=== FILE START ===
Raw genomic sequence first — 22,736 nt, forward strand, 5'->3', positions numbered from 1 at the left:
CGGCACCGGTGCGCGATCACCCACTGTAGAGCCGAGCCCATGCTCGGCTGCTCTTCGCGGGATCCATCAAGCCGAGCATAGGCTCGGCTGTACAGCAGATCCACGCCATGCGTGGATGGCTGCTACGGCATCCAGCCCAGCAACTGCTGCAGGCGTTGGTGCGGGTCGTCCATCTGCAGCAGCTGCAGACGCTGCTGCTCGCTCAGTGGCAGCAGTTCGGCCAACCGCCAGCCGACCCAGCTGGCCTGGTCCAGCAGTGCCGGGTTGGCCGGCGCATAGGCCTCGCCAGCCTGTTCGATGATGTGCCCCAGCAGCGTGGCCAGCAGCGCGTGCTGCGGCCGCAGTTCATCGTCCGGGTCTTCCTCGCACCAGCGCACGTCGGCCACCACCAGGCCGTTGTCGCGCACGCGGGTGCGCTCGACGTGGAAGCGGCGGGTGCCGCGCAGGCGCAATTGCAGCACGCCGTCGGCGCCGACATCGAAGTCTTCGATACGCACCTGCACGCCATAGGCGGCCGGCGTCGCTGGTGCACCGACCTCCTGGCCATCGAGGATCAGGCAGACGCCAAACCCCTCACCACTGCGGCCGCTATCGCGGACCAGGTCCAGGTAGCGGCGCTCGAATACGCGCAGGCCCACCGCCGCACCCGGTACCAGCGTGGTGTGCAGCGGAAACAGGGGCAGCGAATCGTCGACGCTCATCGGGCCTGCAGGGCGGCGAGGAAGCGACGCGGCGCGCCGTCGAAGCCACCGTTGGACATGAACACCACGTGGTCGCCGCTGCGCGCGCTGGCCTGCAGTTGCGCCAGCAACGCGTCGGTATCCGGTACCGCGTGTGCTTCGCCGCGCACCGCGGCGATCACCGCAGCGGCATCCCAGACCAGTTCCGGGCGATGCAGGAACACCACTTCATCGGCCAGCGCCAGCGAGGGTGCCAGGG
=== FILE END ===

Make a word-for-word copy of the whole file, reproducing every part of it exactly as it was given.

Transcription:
Raw genomic sequence first — 22,736 nt, forward strand, 5'->3', positions numbered from 1 at the left:
CGGCACCGGTGCGCGATCACCCACTGTAGAGCCGAGCCCATGCTCGGCTGCTCTTCGCGGGATCCATCAAGCCGAGCATAGGCTCGGCTGTACAGCAGATCCACGCCATGCGTGGATGGCTGCTACGGCATCCAGCCCAGCAACTGCTGCAGGCGTTGGTGCGGGTCGTCCATCTGCAGCAGCTGCAGACGCTGCTGCTCGCTCAGTGGCAGCAGTTCGGCCAACCGCCAGCCGACCCAGCTGGCCTGGTCCAGCAGTGCCGGGTTGGCCGGCGCATAGGCCTCGCCAGCCTGTTCGATGATGTGCCCCAGCAGCGTGGCCAGCAGCGCGTGCTGCGGCCGCAGTTCATCGTCCGGGTCTTCCTCGCACCAGCGCACGTCGGCCACCACCAGGCCGTTGTCGCGCACGCGGGTGCGCTCGACGTGGAAGCGGCGGGTGCCGCGCAGGCGCAATTGCAGCACGCCGTCGGCGCCGACATCGAAGTCTTCGATACGCACCTGCACGCCATAGGCGGCCGGCGTCGCTGGTGCACCGACCTCCTGGCCATCGAGGATCAGGCAGACGCCAAACCCCTCACCACTGCGGCCGCTATCGCGGACCAGGTCCAGGTAGCGGCGCTCGAATACGCGCAGGCCCACCGCCGCACCCGGTACCAGCGTGGTGTGCAGCGGAAACAGGGGCAGCGAATCGTCGACGCTCATCGGGCCTGCAGGGCGGCGAGGAAGCGACGCGGCGCGCCGTCGAAGCCACCGTTGGACATGAACACCACGTGGTCGCCGCTGCGCGCGCTGGCCTGCAGTTGCGCCAGCAACGCGTCGGTATCCGGTACCGCGTGTGCTTCGCCGCGCACCGCGGCGATCACCGCAGCGGCATCCCAGACCAGTTCCGGGCGATGCAGGAACACCACTTCATCGGCCAGCGCCAGCGAGGGTGCCAGGG